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Saturday, March 10, 2012

Moral Subjectivism Isn't the Droid You're Looking for

When Irin Carmon declares that we each have the right to define our own moral boundaries, she will prove a point that is quite opposite to the one she wishes to prove.

Here is what I suggest she really wanted to say:

1) There is nothing objectively morally wrong about adults having whatever forms of consensual sex with each other that they wish to have; and
2) It is objectively wrong for anyone else to try to control those sexual activities through force, including legally mandated force.

By instead claiming that we each get to define our own morality, she permits, of course, Rick Santorum to define his own morality as well. And in his self-defined morality, both 1) and 2) are false. So if Santorum can get a law passed outlawing homosexual activity, what can the moral-subjectivist Carmon say to him? "I think that is wrong!" Santorum merely replies, "I don't! And right now, I've got the votes."

Surely, Carmon thinks that Santorum would be wrong to get such a law passed, whether or not he thinks he is wrong.

So I suggest Carmon really ought to endorse moral realism, since moral subjectivism is not the droid she is looking for.

UPDATE: One way I sometimes see this formulated is, "Well, we each have the right to define our own morality, but you don't get to impose yours on me!"

That falls to the simple response, "Says who?"

Perhaps in the speaker's personal morality, no one gets to force their moral code on anyone else... but of course, that's just the speaker's own, personal moral code. If I don't agree, and think it's absolutely fine to force my morality on everyone, what can he say?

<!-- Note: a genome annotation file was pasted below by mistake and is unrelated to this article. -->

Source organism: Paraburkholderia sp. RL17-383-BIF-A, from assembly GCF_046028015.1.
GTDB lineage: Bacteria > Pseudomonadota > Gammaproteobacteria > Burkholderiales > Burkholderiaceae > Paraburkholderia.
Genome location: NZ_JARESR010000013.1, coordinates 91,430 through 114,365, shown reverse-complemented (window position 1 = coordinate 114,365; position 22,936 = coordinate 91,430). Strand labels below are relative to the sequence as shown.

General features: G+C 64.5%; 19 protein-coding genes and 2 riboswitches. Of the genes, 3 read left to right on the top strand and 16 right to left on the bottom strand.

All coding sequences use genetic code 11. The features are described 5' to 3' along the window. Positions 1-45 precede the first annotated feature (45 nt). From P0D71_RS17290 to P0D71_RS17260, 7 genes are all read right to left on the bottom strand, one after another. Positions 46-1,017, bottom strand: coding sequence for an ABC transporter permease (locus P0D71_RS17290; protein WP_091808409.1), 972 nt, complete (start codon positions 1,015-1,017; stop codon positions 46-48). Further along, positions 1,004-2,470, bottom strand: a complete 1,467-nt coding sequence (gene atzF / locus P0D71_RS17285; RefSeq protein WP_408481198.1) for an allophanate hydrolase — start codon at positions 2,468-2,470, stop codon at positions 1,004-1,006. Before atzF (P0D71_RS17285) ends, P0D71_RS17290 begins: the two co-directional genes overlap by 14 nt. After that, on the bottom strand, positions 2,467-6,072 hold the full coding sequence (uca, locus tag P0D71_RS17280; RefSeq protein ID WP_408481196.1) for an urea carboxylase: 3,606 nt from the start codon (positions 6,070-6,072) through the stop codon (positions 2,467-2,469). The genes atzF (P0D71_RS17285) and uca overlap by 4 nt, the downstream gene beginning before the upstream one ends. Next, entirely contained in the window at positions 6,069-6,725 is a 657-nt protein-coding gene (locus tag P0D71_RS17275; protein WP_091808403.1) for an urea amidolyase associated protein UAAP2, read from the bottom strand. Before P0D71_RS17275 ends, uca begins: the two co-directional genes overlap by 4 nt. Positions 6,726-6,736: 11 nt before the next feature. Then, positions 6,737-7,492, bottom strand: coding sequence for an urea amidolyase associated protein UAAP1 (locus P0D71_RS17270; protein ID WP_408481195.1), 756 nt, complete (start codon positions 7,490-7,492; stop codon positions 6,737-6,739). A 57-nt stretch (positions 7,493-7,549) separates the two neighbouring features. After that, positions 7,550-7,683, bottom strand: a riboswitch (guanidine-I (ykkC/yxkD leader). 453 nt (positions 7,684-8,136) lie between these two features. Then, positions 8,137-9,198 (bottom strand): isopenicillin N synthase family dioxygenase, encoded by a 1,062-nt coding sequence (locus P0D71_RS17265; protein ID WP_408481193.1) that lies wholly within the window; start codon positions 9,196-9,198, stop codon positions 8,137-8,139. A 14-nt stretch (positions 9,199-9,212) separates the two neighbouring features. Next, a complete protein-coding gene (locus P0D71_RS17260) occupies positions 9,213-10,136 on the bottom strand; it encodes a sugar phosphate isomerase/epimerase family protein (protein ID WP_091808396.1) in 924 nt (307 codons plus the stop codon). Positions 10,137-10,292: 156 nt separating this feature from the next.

5 comments:

  1. What, then, makes one or the other immoral or moral?

    ReplyDelete
    Replies
    1. Sorry, Cody, I've lost you here. One or the other of what?

      Delete
  2. I have a question:

    If there is a universal and objective morality how would we get to discover what it is ?

    If I disagree with your version of morality does it make any difference whether either of us believe our own morality to be universal and objective rather than subjective ? Would we not in fact be more likely to find a workable compromise if we believe morality our is subjective ?

    ReplyDelete
    Replies
    1. Rob, we might get to discover what objective moral standards are by reasoning about them.

      And furthermore, your desire to achieve a "workable compromise" implies that achieving such a compromise would be an objective good.

      Delete
  3. Damn. This post and your reply to Rob sound like the thoughts I've been having about morality.

    ReplyDelete